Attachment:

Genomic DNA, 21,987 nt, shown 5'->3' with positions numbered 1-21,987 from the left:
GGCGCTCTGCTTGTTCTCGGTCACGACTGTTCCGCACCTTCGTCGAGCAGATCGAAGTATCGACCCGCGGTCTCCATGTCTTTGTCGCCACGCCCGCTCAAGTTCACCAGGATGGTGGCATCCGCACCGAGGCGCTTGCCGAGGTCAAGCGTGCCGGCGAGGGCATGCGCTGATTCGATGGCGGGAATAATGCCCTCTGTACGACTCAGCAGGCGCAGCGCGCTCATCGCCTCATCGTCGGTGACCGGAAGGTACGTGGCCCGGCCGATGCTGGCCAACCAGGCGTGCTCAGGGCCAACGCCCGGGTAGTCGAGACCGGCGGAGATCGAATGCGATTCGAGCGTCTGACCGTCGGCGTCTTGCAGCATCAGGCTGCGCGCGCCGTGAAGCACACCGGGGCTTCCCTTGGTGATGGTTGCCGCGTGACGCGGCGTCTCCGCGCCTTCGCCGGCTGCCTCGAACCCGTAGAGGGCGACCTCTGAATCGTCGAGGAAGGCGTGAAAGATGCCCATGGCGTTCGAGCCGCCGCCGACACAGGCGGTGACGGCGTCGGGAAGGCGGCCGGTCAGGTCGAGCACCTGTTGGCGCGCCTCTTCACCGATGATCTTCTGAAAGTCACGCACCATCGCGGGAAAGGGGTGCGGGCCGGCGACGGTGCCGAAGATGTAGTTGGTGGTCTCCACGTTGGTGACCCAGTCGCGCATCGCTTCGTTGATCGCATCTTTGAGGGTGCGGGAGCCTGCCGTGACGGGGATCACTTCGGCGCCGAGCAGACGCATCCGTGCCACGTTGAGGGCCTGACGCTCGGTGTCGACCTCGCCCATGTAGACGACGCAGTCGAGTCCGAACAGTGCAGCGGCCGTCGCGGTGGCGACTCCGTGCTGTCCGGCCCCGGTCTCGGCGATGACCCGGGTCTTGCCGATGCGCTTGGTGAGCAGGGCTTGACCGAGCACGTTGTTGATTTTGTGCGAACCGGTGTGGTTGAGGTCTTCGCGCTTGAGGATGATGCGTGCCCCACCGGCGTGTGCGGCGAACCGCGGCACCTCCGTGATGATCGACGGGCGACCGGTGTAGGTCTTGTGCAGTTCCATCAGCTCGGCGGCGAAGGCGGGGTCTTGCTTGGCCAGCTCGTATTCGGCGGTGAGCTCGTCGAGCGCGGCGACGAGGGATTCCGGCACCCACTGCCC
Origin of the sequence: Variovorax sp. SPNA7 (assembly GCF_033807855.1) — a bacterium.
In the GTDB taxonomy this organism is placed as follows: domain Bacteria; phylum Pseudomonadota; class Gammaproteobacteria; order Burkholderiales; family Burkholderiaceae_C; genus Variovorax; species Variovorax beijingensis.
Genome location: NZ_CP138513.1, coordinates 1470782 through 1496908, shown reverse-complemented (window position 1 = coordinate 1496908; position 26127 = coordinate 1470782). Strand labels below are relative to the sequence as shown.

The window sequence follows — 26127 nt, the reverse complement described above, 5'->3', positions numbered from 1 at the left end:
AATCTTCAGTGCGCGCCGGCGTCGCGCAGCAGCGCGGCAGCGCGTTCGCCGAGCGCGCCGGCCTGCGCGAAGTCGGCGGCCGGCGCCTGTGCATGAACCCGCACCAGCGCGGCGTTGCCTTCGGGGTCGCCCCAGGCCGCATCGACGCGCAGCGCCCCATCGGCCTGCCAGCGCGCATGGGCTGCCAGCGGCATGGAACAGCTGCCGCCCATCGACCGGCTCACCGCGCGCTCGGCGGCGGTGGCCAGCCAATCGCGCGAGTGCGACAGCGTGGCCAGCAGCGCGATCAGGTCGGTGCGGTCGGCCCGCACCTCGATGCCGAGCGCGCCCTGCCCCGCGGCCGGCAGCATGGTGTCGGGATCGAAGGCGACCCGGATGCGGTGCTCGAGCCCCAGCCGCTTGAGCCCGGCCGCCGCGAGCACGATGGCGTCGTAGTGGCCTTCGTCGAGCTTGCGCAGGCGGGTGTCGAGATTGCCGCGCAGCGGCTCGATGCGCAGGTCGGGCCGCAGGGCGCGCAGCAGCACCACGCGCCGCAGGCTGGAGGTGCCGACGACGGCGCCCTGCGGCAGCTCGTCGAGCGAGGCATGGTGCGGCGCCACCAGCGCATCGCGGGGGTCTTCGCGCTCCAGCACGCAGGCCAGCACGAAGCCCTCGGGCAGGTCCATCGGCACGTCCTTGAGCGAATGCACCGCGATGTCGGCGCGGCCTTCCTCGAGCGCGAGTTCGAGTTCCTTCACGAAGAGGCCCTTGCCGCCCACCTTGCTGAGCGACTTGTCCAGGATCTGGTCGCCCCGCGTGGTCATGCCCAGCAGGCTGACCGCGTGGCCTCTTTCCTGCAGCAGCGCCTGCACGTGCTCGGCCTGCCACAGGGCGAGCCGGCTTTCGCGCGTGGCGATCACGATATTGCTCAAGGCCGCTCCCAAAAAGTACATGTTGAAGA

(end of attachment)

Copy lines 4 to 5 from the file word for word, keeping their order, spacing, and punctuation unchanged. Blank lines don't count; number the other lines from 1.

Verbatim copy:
In the GTDB taxonomy this organism is placed as follows: domain Bacteria; phylum Pseudomonadota; class Gammaproteobacteria; order Burkholderiales; family Burkholderiaceae_C; genus Variovorax; species Variovorax beijingensis.
Genome location: NZ_CP138513.1, coordinates 1470782 through 1496908, shown reverse-complemented (window position 1 = coordinate 1496908; position 26127 = coordinate 1470782). Strand labels below are relative to the sequence as shown.